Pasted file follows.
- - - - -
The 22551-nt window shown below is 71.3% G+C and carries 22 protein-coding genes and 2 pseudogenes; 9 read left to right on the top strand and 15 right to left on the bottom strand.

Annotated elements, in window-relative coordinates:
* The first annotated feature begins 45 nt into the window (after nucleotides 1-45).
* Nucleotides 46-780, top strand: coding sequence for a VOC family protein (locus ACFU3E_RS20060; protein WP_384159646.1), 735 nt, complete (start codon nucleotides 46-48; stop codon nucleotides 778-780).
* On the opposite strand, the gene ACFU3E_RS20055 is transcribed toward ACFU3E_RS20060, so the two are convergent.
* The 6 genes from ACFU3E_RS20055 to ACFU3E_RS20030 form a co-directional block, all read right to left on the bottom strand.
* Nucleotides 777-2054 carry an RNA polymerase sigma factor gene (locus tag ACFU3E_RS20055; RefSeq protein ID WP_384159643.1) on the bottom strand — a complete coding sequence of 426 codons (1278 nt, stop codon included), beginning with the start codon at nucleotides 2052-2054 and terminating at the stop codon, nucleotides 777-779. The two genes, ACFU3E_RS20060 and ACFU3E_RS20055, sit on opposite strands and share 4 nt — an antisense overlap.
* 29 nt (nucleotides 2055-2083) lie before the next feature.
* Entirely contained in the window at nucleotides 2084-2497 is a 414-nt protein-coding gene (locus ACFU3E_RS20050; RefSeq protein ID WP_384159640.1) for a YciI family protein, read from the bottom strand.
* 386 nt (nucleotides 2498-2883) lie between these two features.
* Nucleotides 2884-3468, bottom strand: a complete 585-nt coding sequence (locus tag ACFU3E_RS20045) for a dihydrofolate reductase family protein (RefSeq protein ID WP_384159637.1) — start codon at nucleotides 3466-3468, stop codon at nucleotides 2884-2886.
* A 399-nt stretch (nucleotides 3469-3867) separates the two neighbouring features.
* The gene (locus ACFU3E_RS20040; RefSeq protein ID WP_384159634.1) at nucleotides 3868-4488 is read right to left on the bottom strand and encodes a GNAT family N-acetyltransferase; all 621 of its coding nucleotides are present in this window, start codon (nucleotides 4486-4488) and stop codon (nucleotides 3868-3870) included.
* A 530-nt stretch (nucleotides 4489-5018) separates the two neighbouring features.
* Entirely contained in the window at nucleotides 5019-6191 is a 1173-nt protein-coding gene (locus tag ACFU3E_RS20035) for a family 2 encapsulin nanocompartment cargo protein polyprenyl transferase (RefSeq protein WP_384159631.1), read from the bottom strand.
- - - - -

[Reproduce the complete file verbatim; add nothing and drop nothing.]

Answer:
The 22551-nt window shown below is 71.3% G+C and carries 22 protein-coding genes and 2 pseudogenes; 9 read left to right on the top strand and 15 right to left on the bottom strand.

Annotated elements, in window-relative coordinates:
* The first annotated feature begins 45 nt into the window (after nucleotides 1-45).
* Nucleotides 46-780, top strand: coding sequence for a VOC family protein (locus ACFU3E_RS20060; protein WP_384159646.1), 735 nt, complete (start codon nucleotides 46-48; stop codon nucleotides 778-780).
* On the opposite strand, the gene ACFU3E_RS20055 is transcribed toward ACFU3E_RS20060, so the two are convergent.
* The 6 genes from ACFU3E_RS20055 to ACFU3E_RS20030 form a co-directional block, all read right to left on the bottom strand.
* Nucleotides 777-2054 carry an RNA polymerase sigma factor gene (locus tag ACFU3E_RS20055; RefSeq protein ID WP_384159643.1) on the bottom strand — a complete coding sequence of 426 codons (1278 nt, stop codon included), beginning with the start codon at nucleotides 2052-2054 and terminating at the stop codon, nucleotides 777-779. The two genes, ACFU3E_RS20060 and ACFU3E_RS20055, sit on opposite strands and share 4 nt — an antisense overlap.
* 29 nt (nucleotides 2055-2083) lie before the next feature.
* Entirely contained in the window at nucleotides 2084-2497 is a 414-nt protein-coding gene (locus ACFU3E_RS20050; RefSeq protein ID WP_384159640.1) for a YciI family protein, read from the bottom strand.
* 386 nt (nucleotides 2498-2883) lie between these two features.
* Nucleotides 2884-3468, bottom strand: a complete 585-nt coding sequence (locus tag ACFU3E_RS20045) for a dihydrofolate reductase family protein (RefSeq protein ID WP_384159637.1) — start codon at nucleotides 3466-3468, stop codon at nucleotides 2884-2886.
* A 399-nt stretch (nucleotides 3469-3867) separates the two neighbouring features.
* The gene (locus ACFU3E_RS20040; RefSeq protein ID WP_384159634.1) at nucleotides 3868-4488 is read right to left on the bottom strand and encodes a GNAT family N-acetyltransferase; all 621 of its coding nucleotides are present in this window, start codon (nucleotides 4486-4488) and stop codon (nucleotides 3868-3870) included.
* A 530-nt stretch (nucleotides 4489-5018) separates the two neighbouring features.
* Entirely contained in the window at nucleotides 5019-6191 is a 1173-nt protein-coding gene (locus tag ACFU3E_RS20035) for a family 2 encapsulin nanocompartment cargo protein polyprenyl transferase (RefSeq protein WP_384159631.1), read from the bottom strand.